Evan’s life isn’t going all that well right now. He screwed up his relationship, and he works in a really dreary telemarketing office. He is “acting” sales manager, and his boss keeps holding out on him with regards to making the position permanent. Meanwhile, all his co-workers pretty much ignore him and abuse his friendly, meek nature in order to do as little productive work as possible.
Evan believes things could not get any worse. But then one day, everything starts to turn really bad when a new management style sweeps through the office…
The DVD cover touts: “The Office meets Shaun of the Dead“. But I believe it would be far more accurate to compare this film to Office Space: the office environment and the workforce – while entirely surreal – are modelled closely after real-life conditions.
The story itself is predictable, which in a satirical comedy is neither uncommon nor a real problem. It is the dialogue which is the script’s strong side, including management gobbledegook and corporate lingo that is wrought very well into the action to achieve the maximum comedic effect. I also believe that there was a huge amount of improv, given the comedic talent assembled here. I really enjoyed the humour, although I would not be surprised if it did not click with some people.
Apart from the dialogue, the acting is definitely the film’s strongest element. Fran Kranz (Dollhouse; Cabin in the Woods) does a fantastic job as Evan, and the supporting characters around him are all perfectly cast: first and foremost Pedro Pascal (Game of Thrones), who revels in the role of the corporate bully, and Emma Fitzpatrick as head of HR, Amanda; and including the always delightful Joel Murray as the hapless boss of the branch office. Some very talented comedic actors fill a number of the remaining supporting roles, including Justin Ware, Marshall Givens, David F. Park, Neil W. Garguilo, Zabeth Russell, and Sean Cowhig.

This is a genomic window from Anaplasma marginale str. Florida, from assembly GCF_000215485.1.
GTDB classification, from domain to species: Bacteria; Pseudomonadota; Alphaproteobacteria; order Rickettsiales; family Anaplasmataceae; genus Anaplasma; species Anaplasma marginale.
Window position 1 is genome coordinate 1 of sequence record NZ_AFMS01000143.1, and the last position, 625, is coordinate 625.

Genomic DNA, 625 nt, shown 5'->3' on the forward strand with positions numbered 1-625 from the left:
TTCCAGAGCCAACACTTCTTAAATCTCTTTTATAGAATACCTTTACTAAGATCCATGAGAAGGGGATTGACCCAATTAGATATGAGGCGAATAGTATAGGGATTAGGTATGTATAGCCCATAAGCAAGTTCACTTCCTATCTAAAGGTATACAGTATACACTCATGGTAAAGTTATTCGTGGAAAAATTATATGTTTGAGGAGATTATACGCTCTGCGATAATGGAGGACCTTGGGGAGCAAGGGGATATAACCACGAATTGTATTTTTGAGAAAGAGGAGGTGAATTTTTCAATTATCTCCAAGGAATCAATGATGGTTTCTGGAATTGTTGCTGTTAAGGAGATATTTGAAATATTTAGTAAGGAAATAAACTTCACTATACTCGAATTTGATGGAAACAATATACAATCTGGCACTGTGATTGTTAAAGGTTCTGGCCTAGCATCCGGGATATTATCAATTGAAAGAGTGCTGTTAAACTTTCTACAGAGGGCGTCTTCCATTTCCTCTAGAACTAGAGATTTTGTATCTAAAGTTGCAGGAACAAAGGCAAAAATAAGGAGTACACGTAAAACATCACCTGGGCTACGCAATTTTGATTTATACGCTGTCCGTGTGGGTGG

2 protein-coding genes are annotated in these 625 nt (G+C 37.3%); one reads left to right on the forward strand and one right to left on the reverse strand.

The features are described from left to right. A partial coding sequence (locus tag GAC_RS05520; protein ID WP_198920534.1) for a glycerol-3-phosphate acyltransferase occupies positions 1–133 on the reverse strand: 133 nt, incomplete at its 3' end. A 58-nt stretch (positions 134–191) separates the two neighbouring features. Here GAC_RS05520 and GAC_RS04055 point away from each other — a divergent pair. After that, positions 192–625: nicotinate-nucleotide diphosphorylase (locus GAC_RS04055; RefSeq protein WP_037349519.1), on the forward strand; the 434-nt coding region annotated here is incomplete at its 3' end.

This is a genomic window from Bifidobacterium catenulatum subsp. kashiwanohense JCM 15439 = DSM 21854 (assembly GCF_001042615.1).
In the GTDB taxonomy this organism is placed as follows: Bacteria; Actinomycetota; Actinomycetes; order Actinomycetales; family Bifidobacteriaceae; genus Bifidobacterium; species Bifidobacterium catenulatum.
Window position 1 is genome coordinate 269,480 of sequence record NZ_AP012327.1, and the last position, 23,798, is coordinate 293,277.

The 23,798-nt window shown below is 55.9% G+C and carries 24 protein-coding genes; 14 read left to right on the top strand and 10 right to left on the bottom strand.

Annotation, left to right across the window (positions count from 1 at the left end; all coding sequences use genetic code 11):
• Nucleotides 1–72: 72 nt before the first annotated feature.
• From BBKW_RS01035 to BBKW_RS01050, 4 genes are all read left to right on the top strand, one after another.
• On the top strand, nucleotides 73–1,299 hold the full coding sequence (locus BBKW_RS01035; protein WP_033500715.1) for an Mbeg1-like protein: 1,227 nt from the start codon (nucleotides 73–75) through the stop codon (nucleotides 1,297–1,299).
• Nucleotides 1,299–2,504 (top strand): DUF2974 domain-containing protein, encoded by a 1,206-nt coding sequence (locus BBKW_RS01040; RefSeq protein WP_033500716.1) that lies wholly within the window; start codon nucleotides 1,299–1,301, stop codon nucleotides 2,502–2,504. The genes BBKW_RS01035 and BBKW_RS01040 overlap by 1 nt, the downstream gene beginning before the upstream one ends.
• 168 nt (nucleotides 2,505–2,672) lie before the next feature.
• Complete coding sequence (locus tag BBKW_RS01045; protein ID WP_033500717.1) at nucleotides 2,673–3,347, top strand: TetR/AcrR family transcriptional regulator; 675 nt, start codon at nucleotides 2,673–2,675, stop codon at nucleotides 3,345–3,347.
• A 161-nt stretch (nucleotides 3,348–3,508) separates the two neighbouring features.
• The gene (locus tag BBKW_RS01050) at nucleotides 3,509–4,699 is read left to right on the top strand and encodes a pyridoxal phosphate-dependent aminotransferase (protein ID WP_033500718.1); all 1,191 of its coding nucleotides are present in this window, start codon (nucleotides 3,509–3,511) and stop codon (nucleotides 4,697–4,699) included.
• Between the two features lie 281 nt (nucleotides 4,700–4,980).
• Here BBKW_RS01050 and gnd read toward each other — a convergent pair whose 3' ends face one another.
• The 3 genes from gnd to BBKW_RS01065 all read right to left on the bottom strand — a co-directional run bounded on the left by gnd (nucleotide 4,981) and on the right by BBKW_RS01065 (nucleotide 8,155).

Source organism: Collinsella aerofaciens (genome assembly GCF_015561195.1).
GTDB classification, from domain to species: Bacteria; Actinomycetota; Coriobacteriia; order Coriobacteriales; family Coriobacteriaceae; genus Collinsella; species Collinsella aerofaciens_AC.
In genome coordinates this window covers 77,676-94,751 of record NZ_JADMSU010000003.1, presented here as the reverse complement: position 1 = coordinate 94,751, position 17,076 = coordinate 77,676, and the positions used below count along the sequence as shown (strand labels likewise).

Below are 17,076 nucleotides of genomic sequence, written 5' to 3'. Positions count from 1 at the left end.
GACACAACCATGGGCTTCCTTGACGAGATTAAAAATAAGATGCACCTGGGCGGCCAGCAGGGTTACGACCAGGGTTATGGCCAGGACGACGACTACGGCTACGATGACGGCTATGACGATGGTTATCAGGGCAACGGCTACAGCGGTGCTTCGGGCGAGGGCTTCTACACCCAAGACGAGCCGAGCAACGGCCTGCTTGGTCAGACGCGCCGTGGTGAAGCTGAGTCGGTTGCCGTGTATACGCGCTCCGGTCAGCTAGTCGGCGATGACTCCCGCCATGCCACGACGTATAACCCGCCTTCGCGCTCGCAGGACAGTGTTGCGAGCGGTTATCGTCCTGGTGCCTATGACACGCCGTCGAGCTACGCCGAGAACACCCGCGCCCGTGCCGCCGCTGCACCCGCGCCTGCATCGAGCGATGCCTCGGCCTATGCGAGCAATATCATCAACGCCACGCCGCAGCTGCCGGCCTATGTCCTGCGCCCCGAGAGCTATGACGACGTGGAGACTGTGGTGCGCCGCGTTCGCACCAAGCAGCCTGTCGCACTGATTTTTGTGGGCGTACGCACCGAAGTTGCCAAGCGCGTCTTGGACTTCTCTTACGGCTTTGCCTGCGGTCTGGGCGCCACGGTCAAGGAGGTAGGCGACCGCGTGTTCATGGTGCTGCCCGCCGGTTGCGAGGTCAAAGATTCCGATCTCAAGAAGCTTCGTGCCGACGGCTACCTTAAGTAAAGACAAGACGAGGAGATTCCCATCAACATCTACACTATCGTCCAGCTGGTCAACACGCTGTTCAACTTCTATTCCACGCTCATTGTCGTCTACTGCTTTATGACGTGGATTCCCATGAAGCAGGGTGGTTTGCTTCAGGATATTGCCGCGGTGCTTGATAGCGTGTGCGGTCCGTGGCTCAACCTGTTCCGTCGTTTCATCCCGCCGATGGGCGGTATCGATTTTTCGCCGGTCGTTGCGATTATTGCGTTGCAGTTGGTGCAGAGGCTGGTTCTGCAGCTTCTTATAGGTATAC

Perhaps the most difficult role falls to Joey Kern, who has to play a mixture of “straight man” and stoner, while delivering his lines with a comedic timing that has to be spot-on and yet at the same time just ever so slightly off, in accordance with his character’s slower speed of thinking.
Bloodsucking Bastards, which is also known as Bloodsucking Bosses, is a project of comedy collective Dr. God and was written by them as well as by Ryan Mitts. The aforementioned Park, Ware, Cowhig, and Garguilo are all members of Dr. God, as is the film’s director, Brian James O’Connell.
The film goes for a maximum amount of blood-splatter and gore, but mostly for comedic effect. The practical effects involved are all really good, and the Buffy-style vampire make-up is absolutely adequate for a comedy.
In spite of the fact that the film does in the beginning emulate dreary and eventless office life, I find it on the whole very well-paced, and the end-result is a short and snappy comedy film with a net running time of under 78 minutes. I find it more entertaining and more well-rounded than Netherbeast Incorporated, which itself is by no means a bad film.
I would rate Bloodsucking Bastards between 8.0 and 8.5 out of 10.